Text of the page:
Friday, March 21, 2008

Moments I miss more and more

I was standing in line at Lalo’s Tacos this afternoon when I was hit by a flood of memories regarding lunch and my Marcie. I have detailed how very in love we remained throughout our relationship and our marriage, and lunch was one of the things we tried to do together from time to time, usually treating them as “minidates.”

This habit, of course, was more often indulged after I developed a liking for seeing Marcie in her work clothes. But it had always been a feature of our life together. I remember days at Anthony’s on the bay, looking into her blue eyes and holding her hand on or under the table as we ate.

She sometimes complained that I was not talking much. I would sometimes just start complimenting her, which pleased her greatly, or playing “footsie” on her silky legs, which tickled. But I usually just told her what was in my heart.

“We don’t need to talk,” I would say. “I’m just happy to get to see you.”

One discussion of this kind that we had, at Lalo’s in particular, came to mind today. I had called her to meet me as I tended to their ad in San Diego CityBeat. I did not like my job, as much as I loved CityBeat, and was pining for a return to the writing career I’d had to abort for practical reasons.

“Honey, why are you being so quiet?” she asked, practically throwing her taco onto her plate. “I gave up lunch with a friend that I had planned for weeks to come be with you.”

She was not interested in my stock distractions, my stock (if very sincere) answer, or the kiss I gave when I leaned over, to quiet her. She pushed me away, back into the seat across from her.

“No, honey,” she said. “You ask me to come to lunch with you and then you don’t talk to me, you don’t say anything, we just eat. What’s the point? It’s like we’re going through the motions when we eat together. It’s crazy.”

I looked across the table at her and thought about it. I had my reasons, but generally I thought she understood and things like this could go unsaid. In truth, I was a little hurt, and maybe it showed.

“Well,” I said. “Mostly, I call you because I want to be with you, and I need to share some time with you during the week when I work. You just make me happy and proud to have you.”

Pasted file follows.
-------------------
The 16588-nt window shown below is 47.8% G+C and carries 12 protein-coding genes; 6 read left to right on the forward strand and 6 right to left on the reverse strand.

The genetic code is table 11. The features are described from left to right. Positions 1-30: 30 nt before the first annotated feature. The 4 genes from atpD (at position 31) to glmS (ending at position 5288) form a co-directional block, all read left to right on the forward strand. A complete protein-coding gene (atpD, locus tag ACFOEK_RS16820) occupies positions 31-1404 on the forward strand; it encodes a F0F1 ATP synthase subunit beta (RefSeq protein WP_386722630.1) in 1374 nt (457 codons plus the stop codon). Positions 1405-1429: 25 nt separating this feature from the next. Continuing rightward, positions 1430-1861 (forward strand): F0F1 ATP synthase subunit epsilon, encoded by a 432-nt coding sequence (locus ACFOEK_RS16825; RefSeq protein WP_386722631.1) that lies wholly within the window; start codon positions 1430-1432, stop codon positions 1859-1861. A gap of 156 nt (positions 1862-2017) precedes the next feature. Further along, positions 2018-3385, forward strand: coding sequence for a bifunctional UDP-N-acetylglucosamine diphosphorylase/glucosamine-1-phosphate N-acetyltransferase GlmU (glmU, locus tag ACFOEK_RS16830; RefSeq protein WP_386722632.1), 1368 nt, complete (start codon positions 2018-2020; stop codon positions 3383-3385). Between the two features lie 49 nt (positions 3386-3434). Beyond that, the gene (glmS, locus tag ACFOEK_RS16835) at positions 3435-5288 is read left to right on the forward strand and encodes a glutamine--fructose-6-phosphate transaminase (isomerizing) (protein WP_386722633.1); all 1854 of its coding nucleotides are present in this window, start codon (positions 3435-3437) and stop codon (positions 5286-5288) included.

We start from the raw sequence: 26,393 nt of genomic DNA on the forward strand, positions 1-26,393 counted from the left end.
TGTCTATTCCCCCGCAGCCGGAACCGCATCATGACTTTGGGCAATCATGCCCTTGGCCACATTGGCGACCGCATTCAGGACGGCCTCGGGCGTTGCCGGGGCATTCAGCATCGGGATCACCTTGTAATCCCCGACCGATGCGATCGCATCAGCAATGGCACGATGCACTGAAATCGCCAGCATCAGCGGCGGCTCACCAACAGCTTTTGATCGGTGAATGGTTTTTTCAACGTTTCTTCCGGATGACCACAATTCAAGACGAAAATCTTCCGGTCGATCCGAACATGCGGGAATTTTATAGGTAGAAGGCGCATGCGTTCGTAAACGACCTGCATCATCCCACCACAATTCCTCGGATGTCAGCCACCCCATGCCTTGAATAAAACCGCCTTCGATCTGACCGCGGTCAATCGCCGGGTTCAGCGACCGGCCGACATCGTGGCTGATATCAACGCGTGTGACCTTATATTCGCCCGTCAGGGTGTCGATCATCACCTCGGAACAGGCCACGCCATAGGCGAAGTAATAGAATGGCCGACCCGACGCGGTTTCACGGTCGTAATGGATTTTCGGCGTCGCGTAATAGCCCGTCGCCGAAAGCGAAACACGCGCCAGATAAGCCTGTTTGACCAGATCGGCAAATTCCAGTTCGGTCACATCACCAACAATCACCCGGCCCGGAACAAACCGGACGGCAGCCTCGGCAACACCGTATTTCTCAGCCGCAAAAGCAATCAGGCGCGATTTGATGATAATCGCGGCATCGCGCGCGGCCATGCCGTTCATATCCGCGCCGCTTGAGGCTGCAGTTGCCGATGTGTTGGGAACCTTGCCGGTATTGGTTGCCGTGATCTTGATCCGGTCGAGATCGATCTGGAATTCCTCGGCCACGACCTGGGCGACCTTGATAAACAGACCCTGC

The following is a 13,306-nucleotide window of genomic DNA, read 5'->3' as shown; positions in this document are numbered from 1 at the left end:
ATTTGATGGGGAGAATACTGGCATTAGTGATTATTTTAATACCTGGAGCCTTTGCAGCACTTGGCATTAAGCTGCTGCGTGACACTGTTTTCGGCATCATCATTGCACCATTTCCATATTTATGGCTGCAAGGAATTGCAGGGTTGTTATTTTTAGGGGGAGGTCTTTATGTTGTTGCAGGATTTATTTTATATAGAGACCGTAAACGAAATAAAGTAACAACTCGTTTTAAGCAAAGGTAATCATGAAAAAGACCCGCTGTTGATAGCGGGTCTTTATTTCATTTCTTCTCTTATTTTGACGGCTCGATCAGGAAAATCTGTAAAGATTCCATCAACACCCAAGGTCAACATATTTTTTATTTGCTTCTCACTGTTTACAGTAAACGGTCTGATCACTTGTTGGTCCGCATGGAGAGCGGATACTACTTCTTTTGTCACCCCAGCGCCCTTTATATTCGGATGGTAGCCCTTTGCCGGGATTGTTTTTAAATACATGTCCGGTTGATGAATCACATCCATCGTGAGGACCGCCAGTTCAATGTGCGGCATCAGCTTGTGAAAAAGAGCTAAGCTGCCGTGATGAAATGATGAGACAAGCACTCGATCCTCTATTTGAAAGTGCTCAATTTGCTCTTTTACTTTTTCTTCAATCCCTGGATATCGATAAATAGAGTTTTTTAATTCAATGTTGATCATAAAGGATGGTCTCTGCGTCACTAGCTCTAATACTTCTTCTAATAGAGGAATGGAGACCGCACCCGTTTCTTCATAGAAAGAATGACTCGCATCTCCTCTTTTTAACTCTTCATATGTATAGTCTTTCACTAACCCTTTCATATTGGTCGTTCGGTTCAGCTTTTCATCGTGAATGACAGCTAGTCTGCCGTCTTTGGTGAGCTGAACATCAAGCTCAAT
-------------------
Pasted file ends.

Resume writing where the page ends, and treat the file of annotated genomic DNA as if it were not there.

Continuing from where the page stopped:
I tried to touch her hand and she pulled it away, giving me her stern and impatient glare, as if I had not told her enough. I just folded my hands together and looked down, and sighed.

“Sometimes, though, I really just need to be with you, and it doesn’t matter that we don’t talk or we eat and smile and chitchat, or maybe we have a little rest on a park bench,” I said. “I just need to see you, so I know why I put up with it all and why I do things I don’t want to. It’s because I want you in my life and happy more than I want all the other little things I think are important to me.”

I was gulping a little and I waited a few seconds to continue. She took my hand and I blinked a little as I looked up in her eyes. I composed myself as she squeezed my hand and rubbed it, nodding in her very understanding way.

“Sometimes I don’t want to keep on doing what I do, or being here in San Diego, or trying to squeeze an extra buck out of my job,” I said. “But all it takes is to see you, and my hard day is a little easier and my heart’s a little lighter, because I know I only have to make it through a few more hours and I can be with you.”

She leaned across the table, kissed my cheek and then my lips, then slid out of the bench and walked to the restroom, purse in tow. I watched her go, and then wondered if she was going to leave with a plate of food on the table. Maybe I hadn’t said enough, or maybe I had hit the wrong nerve.

She slid into the seat next me and kissed my cheek, taking my hand in hers and squeezing it between us. “I’m sorry, honey,” she said. “I understand completely. I’m glad I came.”

She never sat across from me again, but always sat next to me after that, and we didn’t speak much more at lunch, but we smiled a lot, and we acted a bit like teenagers while we waited for our food. I always felt revived, enlivened by her.

Today, as I sat in the bench table where we had that talk, I realized that I really don’t have that same big reason to deal with it all that used to. Still, I imagined she was there having her fish tacos and chattering about her workmates, flicking her long red hair back and playing footsie.

It didn’t work. There was no loaded silence we came to enjoy together. There was no sweet Marcie voice, just the chatter of a dozen people I did not know. There was only the taste of a stripped-down grilled chicken burrito, not her lips or her neck. There was the feel of my boot scratching an itch on my shin and then my hand rubbing and soothing away the soreness of last night’s run, not her little foot sliding up my calf or our socked feet playing footsie.

And in the context of her vast absence, it all just hurt.